Christ is risen! Christ is risen indeed! Alleluia! So that’s all well and good for us, but what about Mary (Mary Magdalene)? When she looks in the tomb she isn’t inspired to shout at the top of her lungs, “Christ is risen indeed!” She’s, instead, sad, disappointed, worried, thinking the whole thing is nothing short of a complete travesty. Because this man isn’t someone she heard preached about at the local synagogue or whose picture she saw on a random wall or someone she read about in Scripture. Only weeks before this supposed-to-be just a son of a carpenter saved her brother, Lazarus’s, life. He was dead, and then was brought back to life by this Galilean. He had to be more than just some average son of a carpenter.
And even before that, stones were about to be ferociously heaved at Mary because her community was convinced she was undeniably a good-for-nothing adulteress. However, this man from small town Nazareth staunchly stood between her and death! This “son of a carpenter” was different. Mary Magdalene saw in this man someone who was not only willing to save her life and her brother’s, but to actually save the life of every person who was thought to be worth nothing at all; a man after God’s very own heart with a mercy and compassion for all humanity of all times and places, including the ones who feel as if they don’t deserve it at all.
So, no, Mary isn’t thrilled to see Jesus gone. She wants to somehow say her humble good-bye at His final resting place. She wants to somehow say, “Thank you!” for all He did for her and her family, because that’s all she can offer Him after He died on the cross for her and the world. She wants to extend her appreciation for the newfound hope He restored in her that will last the rest of her life.
But then there it is, this dark-infested empty tomb. In an instant that’s how her heart felt. Her hopes inconceivably dashed by this awful death that her Savior did not deserve at all; but for whatever reason, still took on with all He had to offer for Mary, for Lazarus, for you, for the entirety of humanity. Nevertheless, in an instant, through that same boundless tender care Jesus, the Risen Lord, shows up on the scene of her turmoil as He did each time before. Mary, the looked-down upon thought to be good-for-nothing Mary Magdalene gets to be the first witness to Jesus’ everlasting triumph not just for her or her brother, but for all children of God, over and against sin and death forever!
It is most certainly the greatest news of all time: that the victory of everlasting life is taken care of by our Lord and Savior, Jesus Christ. We don’t have to worry about impressing God. We don’t have to obsess over avoiding sweets and red meats for forty days of Lent in order to better satisfy God. Our Messiah has more than done the job to save all of us for eternity.
So with that in mind, there’s something I think we often take for granted in this Easter story, and it’s the fact that Jesus sticks around that dreadful tomb at all. He more than has the right to go straight into heaven from that dark-infested rotten grave. He did His job, to say the least. For three years He preached, He ate with sinners, He healed people from sickness, He gave food to the hungry, He died, He rose from that hideous death. What else does He really need to do exactly? Certainly He’s entitled to be done and escorted into Heaven in divine and glorious triumph.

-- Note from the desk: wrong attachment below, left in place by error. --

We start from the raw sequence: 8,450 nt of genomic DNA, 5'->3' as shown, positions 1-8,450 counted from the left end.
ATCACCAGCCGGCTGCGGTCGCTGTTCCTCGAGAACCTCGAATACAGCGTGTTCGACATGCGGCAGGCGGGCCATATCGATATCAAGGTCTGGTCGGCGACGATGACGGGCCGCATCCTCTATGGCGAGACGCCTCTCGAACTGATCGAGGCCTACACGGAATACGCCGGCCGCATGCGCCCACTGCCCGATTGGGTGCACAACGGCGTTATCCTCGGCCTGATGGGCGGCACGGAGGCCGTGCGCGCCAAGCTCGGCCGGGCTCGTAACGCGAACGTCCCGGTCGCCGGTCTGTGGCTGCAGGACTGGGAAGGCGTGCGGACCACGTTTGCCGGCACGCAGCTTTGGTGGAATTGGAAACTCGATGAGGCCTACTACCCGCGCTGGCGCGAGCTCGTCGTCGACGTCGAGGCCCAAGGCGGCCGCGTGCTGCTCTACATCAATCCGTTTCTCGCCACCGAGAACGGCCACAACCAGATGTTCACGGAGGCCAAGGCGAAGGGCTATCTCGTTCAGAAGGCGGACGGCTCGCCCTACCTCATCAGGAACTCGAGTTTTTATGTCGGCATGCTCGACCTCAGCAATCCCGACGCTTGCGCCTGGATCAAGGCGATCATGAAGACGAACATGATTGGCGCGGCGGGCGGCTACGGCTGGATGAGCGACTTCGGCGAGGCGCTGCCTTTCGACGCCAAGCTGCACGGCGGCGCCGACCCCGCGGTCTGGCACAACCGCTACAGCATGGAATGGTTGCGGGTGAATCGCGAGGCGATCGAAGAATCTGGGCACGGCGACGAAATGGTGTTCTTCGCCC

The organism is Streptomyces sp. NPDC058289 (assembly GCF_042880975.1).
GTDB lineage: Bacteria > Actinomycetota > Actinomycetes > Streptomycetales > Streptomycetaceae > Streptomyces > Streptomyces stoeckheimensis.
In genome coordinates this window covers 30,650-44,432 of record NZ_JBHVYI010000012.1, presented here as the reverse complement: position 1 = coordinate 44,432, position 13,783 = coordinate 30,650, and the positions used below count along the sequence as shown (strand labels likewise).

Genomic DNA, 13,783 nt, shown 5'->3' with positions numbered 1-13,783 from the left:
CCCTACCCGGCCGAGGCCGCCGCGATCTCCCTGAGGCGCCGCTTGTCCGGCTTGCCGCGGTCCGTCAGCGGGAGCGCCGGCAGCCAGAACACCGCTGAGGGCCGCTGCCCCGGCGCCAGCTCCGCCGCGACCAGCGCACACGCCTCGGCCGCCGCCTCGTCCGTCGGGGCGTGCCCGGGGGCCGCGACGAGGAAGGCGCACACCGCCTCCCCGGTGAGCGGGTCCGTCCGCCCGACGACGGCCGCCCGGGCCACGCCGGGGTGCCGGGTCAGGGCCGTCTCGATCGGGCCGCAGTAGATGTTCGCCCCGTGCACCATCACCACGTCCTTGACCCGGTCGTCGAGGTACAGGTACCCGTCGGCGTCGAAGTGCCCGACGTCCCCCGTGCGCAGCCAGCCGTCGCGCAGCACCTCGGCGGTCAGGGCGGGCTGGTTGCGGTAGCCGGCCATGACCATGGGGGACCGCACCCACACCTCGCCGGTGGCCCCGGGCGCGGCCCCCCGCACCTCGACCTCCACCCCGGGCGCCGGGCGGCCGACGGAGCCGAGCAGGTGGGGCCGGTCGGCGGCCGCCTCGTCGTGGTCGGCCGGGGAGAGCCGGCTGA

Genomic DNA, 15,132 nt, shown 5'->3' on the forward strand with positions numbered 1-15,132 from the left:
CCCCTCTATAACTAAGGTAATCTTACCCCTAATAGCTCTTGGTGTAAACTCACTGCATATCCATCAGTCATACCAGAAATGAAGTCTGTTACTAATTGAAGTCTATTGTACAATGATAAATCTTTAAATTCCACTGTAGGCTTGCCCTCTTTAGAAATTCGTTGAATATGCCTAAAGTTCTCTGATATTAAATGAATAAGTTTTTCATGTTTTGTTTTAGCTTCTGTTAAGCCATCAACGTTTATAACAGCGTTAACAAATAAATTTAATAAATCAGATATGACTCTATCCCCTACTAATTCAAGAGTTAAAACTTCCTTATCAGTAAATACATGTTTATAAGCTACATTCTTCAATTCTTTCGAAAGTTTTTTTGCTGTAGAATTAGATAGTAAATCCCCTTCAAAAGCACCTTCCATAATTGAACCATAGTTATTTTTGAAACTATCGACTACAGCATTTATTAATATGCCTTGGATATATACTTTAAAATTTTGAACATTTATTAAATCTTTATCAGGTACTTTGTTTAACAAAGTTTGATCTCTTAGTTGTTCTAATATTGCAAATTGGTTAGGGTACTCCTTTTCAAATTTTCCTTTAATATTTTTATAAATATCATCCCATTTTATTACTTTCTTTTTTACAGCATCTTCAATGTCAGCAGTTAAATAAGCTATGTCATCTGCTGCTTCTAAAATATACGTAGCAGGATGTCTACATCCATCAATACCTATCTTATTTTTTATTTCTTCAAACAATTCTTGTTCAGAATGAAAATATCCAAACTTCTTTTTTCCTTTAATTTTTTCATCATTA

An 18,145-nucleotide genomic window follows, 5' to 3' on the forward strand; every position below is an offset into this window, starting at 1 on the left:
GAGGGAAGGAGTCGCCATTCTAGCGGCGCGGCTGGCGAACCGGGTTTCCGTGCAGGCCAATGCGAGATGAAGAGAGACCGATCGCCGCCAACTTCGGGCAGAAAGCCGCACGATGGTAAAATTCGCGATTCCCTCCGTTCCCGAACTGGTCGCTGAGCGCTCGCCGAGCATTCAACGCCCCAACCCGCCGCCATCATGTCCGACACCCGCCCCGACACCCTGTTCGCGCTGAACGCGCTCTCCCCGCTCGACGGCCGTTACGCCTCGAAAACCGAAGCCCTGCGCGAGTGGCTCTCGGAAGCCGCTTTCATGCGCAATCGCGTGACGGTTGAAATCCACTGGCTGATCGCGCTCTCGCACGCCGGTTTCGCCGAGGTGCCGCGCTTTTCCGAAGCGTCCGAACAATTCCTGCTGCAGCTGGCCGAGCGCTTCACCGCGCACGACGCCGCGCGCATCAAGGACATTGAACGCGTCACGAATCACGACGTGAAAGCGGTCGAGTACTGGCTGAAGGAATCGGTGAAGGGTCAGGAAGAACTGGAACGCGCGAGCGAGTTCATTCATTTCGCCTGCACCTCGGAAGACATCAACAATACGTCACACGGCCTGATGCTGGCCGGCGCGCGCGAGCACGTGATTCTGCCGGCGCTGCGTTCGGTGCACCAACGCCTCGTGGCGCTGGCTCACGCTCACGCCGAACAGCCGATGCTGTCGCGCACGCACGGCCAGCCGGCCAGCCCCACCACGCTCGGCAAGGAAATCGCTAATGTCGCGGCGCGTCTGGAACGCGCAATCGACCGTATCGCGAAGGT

But there He stands, still beside the stone that kept Him in for three whole days, and yet, somehow eager to continue ministering a woman in pain and anguish. Evidently, Jesus, the Risen Lord, is under the impression, there’s still more work to be done! Evidently the Resurrection does not stop all suffering from there on out. Evidently the Christ, after the greatest victory of all time, still wants to help a grieving woman, still wants to love, still wants to show up in our broken life oftentimes without us even realizing it or giving thanks to Him at all.
That’s the best part of this Resurrection story for our mortal time. Yes, everlasting life is taken care of: that’s wonderful, miraculous news, to say the least. But what does this story do for us now, in this life? Jesus sticks around for a reason. No matter how dark the day seems, no matter how daunting, no matter how much hope may seem lost for good, as Mary Magdalene felt looking into that never-ending darkness: she obviously wants to find Jesus; but He’s already there, right beside her, standing with her in the thick of her sadness.
He never left, and our Risen Lord never will. The Easter story does promise a Resurrection for the living and the dead in due time, but it also promises that until then, our Savior shows up time and time again at our dark-infested tombs of fear and worry and anxiety and guilt and shame and everything in between. There’s no darkness deep enough to take over the light of the Resurrection dawn; for Christ has won the victory over sin and death not only for the life to come, but right here, right now! And absolutely nothing in all of Creation will be able to separate us from that love in Christ Jesus, our Lord. Thanks be God that Christ is Risen then, now, and forevermore! Amen.
St. John's Evangelical Lutheran Church
Guest pastors will lead us in worship during St. John's pastoral vacancy
Office: Mon - Thu: 9 a.m. - Noon